‘Annette’ movie review: Adam Driver, Sparks and a marionette shine in Leos Carax musical


A tour de force performance from Adam Driver, evocative music by Sparks, and some incredible marionette design and manipulation highlight the beguiling but brilliant Annette, an L.A.-set musical from Holy Motors director Leos Carax that opened the 2021 Cannes film festival yesterday and simultaneously premiered in Czech cinemas.

Driver stars as Henry McHenry in Annette, a vitriolic stand-up comic who ho has found success through an utter disdain for his profession and audience. Marion Cotillard is opera soprano Ann, who wins over her audiences through genuine affection and repeated death scenes.

“I killed them,” Driver’s Henry sings of his crowd after a stand-up gig, before how Ann’s opera went.

“I saved them,” she replies.

Henry and Ann love each other so much, as the song We Love Each Other So Much, during which the duo repeat the title of the song again and again, reminds us throughout the movie. But all is not right in their relationship, and trouble begins to brew shortly after the birth of their daughter.

That daughter is the titular Annette, and she’s the real star of the show: Annette is portrayed by a marionette puppet through various ages from infancy during the film, and the detailed puppet work in the film is astonishing. The craftsmanship that has gone into the design of the Annette marionettes, and her delicate performance through subtle movement, create a real-feeling character that could not be portrayed any other way.

What exactly goes wrong between Henry and Ann is largely left to our imagination, but audience rejection of Henry parallels real-world events. A dream sequence that may or may relate to actual events in the film features a group of six women coming forward with assault allegations against Henry, all through song.

Almost all the dialogue in Annette is sung, from lyrics written by Ron & Russell Mael of the pop duo Sparks, who are also credited with the film’s screenplay. Sparks has built up a cult following (especially in Europe) over the past fifty years, and has suddenly received mainstream (ish) exposure this summer through a new Edgar Wright documentary and now the Cannes opener Annette.

They deserve it: not previously in on the Sparks phenomenon, I was blown away by their evocative and richly atmospheric soundtrack to Annette, which mixes in pop musical sensibilities with a wide range of modern film music styles that range from Philip Glass to Hans Zimmer. Their lyrics, meanwhile, can get a little cloyingly repetitive.

Annette’s visual presentation by director Carax and cinematographer Caroline Champetier, who also shot Holy Motors, is breathtaking: inky blacks and dull neon lights create a matted, muddied version of L.A. that also makes wonderful use of some of the city’s landmarks not usually seen in Hollywood productions. Like Nicolas Winding Refn in Drive, Carax presents a richer and more evocative vision of Los Angeles than most hometown filmmakers.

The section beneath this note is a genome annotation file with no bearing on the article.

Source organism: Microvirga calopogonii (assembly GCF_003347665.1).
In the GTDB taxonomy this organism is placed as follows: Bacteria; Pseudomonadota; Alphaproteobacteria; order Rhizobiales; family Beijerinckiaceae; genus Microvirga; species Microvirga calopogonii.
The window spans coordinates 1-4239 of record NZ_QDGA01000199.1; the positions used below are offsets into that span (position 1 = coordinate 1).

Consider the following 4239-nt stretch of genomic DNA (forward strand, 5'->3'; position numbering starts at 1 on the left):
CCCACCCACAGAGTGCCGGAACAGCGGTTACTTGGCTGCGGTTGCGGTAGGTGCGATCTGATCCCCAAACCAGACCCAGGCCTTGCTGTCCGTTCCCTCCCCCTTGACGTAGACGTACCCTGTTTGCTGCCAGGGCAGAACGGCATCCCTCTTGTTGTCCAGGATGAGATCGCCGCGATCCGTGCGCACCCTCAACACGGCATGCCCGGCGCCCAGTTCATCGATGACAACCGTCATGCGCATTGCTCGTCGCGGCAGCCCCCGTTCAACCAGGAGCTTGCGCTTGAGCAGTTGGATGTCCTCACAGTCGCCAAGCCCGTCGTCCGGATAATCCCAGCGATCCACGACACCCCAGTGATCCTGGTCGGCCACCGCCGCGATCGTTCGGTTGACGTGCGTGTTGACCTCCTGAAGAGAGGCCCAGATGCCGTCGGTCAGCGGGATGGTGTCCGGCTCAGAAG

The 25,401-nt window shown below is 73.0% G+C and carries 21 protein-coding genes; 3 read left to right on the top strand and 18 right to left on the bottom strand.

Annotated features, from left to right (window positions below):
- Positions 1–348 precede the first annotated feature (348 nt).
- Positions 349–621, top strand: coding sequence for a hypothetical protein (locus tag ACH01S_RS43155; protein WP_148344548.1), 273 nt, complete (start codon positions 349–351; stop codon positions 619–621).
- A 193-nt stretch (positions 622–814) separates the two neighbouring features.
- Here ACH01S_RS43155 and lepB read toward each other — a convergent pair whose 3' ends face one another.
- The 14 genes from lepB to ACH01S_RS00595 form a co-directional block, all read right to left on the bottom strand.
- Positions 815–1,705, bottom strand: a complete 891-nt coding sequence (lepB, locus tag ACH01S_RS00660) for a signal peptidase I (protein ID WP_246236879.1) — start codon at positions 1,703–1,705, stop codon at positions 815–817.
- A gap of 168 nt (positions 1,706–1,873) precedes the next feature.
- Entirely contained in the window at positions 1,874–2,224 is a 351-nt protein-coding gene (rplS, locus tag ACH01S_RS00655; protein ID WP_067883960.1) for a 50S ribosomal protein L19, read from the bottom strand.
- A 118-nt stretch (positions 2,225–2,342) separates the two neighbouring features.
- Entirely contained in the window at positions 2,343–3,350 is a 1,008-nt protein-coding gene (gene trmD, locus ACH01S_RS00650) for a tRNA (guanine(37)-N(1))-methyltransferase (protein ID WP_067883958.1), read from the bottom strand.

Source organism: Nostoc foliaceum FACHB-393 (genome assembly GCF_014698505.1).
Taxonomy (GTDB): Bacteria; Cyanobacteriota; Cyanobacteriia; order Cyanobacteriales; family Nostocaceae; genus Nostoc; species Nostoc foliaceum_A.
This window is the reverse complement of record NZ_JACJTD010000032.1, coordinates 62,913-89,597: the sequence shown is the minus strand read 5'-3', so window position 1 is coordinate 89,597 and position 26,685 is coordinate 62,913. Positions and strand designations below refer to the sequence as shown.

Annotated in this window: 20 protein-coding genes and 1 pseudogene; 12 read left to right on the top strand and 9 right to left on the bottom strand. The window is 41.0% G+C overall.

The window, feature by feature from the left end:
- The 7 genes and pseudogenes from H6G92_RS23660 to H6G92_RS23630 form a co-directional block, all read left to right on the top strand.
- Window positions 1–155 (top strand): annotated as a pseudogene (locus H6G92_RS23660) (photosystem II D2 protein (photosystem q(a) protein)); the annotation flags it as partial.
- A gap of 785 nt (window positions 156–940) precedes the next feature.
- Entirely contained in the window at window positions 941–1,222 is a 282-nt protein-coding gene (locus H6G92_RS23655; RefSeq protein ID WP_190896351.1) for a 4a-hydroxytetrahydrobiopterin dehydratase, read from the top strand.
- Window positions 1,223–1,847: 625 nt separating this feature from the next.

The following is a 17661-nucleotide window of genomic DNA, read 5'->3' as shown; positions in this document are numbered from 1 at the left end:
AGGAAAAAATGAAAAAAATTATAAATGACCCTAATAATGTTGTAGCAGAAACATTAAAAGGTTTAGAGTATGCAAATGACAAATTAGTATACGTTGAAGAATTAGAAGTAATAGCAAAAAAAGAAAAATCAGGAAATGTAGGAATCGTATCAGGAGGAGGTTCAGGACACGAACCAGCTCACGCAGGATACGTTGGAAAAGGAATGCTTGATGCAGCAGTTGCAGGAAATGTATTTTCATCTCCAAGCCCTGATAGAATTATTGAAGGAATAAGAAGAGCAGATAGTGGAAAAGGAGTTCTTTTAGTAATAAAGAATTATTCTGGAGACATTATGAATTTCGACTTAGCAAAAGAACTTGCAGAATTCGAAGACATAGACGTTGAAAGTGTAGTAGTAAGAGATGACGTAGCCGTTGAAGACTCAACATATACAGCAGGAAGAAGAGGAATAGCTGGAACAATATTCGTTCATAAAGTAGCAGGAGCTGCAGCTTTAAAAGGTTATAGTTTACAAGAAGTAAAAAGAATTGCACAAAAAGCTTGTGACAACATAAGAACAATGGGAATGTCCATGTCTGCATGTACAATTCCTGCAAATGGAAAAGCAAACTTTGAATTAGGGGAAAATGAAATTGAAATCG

While other characters, including at least one member of Sparks and director Carax himself, make appearances throughout the film, Annette is largely a three-character piece, with Driver, Cotillard, and an accompanist played by The Big Bang Theory’s Simon Helberg, who is something of a revelation here.

But Annette belongs to Driver (who also produced the film), and his caustic, car crash of a portrayal of Henry is something we can’t help but gawk at. We hate this character more and more throughout the movie, but strangely, and thanks to Driver’s intense and moving performance, we also identify with him.

A final sequence between Driver and young actress Devyn McDowell, who can’t be more than five or six here, highlights the movie and ends Annette on a pitch-perfect note. McDowell has just one scene in the film, but it’s a showstopper as she sings alongside Driver and matches his intensity beat for beat; it’s one of the best performances by a child actor you’ll see, and aided by the puppetry work that has gone into the film up to that point.

Annette will not appeal to all audiences, as already seen by a somewhat chilly reception at Cannes on opening night. But this latest film from Carax might be his best: strange and indulgent but also enchanting, this is something different that deserves to be celebrated.



Jason Pirodsky

Jason Pirodsky

Jason Pirodsky has been writing about the Prague film scene and reviewing films in print and online media since 2005. A member of the Online Film Critics Society, you can also catch his musings on life in Prague at expats.cz and tips on mindfulness sourced from ancient principles at MaArtial.com.

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